In the wake of the shooting at a Sikh temple in Wisconsin pressure is building to persuade the NYPD to permit Sikh police officers—or officer, as the case may be—to wear their traditional beards and turbans. Last year the City Council passed a bill pushing just such a relaxation of rules and today Comptroller John Liu, a potential 2013 mayoral candidate, wrote a public letter asking Bloomberg to "enact meaningful inclusion of this community by changing NYPD rules to allow Sikhs to serve without having to forsake their turbans and beards."

"The attack in Wisconsin reminds us that intolerance still rears its ugly head today," Liu wrote. Allowing Sikhs to wear their hair as their religion dictates would be, he argues, an important olive branch to that community. Plus, there is precedent:

In our own City, the MTA recently dropped its requirement that Sikh employees affix their turbans with the MTA logo. In 2004, the NYPD reinstated two Sikh traffic enforcement agents, allowing them to wear turbans and full beards. And the City Council last year passed a law enhancing religious freedom in the workplace, aimed, among other things, at making it easier for officers to challenge the NYPD’s turban/beard ban.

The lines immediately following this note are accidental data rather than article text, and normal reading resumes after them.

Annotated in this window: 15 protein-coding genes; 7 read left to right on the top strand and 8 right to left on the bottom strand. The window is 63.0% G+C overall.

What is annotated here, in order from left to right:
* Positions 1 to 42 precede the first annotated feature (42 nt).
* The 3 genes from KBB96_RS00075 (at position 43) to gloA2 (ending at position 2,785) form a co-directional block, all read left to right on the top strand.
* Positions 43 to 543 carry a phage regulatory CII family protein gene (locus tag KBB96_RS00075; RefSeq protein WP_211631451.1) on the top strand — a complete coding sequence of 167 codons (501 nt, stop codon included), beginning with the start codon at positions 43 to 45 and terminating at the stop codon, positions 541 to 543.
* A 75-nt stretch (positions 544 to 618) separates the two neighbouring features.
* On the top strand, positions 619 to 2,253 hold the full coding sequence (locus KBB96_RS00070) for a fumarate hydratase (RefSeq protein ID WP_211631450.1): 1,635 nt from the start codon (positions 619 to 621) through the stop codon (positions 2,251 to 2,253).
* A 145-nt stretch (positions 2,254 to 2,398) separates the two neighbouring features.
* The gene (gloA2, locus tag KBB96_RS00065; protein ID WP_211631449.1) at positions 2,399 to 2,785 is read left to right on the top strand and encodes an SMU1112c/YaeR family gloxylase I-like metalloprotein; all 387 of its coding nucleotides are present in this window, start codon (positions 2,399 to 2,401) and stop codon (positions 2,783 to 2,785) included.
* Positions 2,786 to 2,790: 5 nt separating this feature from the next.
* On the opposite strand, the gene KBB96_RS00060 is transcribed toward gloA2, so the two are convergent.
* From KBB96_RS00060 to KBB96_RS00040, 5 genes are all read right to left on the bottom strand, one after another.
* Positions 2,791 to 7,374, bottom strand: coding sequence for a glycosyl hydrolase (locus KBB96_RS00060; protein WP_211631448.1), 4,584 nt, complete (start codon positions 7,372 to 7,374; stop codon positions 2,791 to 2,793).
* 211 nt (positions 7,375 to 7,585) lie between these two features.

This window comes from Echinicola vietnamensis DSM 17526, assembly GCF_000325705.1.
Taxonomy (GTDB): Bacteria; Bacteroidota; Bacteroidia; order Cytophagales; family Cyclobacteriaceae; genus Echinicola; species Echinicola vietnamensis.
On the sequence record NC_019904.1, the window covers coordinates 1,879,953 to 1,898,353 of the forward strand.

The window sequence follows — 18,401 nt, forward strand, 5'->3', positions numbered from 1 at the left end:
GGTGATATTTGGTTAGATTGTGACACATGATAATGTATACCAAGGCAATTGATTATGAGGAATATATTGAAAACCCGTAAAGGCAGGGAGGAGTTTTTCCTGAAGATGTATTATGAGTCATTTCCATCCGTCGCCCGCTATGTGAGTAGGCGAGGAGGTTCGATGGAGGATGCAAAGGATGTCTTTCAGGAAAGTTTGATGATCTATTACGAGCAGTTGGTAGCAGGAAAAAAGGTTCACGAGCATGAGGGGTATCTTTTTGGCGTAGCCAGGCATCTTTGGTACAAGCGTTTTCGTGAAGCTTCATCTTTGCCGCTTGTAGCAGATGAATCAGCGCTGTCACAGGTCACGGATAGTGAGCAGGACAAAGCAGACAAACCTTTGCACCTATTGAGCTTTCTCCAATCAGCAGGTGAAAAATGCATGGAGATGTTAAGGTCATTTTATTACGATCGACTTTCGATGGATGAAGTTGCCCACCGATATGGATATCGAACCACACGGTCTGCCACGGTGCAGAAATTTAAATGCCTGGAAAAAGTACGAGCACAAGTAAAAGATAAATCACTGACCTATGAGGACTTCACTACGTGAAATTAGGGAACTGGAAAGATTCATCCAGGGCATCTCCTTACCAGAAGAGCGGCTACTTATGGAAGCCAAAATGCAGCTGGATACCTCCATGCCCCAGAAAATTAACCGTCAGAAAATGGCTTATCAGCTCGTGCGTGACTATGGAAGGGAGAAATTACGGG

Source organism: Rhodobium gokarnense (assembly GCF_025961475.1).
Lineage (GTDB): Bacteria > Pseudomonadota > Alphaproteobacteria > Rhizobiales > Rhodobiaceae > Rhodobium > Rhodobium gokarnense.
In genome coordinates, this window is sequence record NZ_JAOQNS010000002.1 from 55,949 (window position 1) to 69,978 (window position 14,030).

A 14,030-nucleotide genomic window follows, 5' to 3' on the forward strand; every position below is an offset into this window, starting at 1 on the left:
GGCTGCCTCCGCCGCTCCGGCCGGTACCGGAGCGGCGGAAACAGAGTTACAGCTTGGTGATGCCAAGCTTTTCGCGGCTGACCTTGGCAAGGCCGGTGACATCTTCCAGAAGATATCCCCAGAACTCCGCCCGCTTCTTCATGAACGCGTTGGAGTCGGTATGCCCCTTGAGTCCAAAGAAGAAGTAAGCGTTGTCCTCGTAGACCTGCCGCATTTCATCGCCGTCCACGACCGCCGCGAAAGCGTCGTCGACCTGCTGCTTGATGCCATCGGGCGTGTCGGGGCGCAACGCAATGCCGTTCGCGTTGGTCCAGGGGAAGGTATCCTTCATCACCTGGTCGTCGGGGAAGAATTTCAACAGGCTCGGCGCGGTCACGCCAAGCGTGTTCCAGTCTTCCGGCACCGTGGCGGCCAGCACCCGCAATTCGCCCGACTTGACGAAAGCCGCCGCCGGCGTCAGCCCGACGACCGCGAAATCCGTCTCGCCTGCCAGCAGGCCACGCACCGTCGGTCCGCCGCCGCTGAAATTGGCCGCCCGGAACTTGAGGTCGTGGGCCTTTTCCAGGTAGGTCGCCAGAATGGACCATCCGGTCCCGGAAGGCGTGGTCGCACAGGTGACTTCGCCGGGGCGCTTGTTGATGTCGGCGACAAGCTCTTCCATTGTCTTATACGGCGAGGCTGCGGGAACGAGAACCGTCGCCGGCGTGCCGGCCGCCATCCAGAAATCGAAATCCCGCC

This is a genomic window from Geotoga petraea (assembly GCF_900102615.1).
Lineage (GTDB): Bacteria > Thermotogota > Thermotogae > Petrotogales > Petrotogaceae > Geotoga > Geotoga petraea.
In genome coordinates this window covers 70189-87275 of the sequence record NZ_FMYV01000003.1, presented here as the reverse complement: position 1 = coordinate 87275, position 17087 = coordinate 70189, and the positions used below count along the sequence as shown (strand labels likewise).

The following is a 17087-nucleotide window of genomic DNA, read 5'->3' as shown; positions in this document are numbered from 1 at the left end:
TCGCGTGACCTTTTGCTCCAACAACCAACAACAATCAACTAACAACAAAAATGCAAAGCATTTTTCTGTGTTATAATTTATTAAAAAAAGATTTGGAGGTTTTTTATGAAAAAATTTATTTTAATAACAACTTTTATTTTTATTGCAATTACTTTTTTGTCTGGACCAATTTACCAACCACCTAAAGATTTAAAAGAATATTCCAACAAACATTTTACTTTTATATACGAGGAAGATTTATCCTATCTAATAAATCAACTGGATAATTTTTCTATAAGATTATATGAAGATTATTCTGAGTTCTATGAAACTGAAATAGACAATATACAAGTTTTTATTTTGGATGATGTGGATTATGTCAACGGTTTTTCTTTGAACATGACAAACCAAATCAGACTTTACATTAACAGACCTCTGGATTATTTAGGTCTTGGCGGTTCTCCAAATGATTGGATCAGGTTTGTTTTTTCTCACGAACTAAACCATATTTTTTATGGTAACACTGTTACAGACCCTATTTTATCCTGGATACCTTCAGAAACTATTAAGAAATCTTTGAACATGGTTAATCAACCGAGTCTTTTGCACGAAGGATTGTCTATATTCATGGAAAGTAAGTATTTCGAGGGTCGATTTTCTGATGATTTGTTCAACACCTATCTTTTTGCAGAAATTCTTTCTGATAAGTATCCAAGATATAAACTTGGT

Reforming the NYPD policy on religious garb would also benefit individuals of other faith groups who wear head coverings and grow their beards as required by their religion.

Liu then went on to wonder aloud: "Shouldn’t the NYPD, providing security in one of the most diverse cities in the world, proudly display its own diversity?"

Of course, Mayor Bloomberg doesn't seem too interested in listening to John Liu these days. On his radio show this morning Hizzoner scolded the Comptroller, whom he sardonically claims to "love," for grumbling about companies not paying the debts they owe the city. "He has said he's opposed to a contract that we’re trying to enter into where we would get revenues from people advertising on phone kiosks and his reason is that the company owes the city $86,000," Bloomberg explained. "He owes $500,000!" (Liu owes $527,400 to the city for plastering the city with 7,032 illegal campaign posters while running for controller in 2009—he's appealing that decision).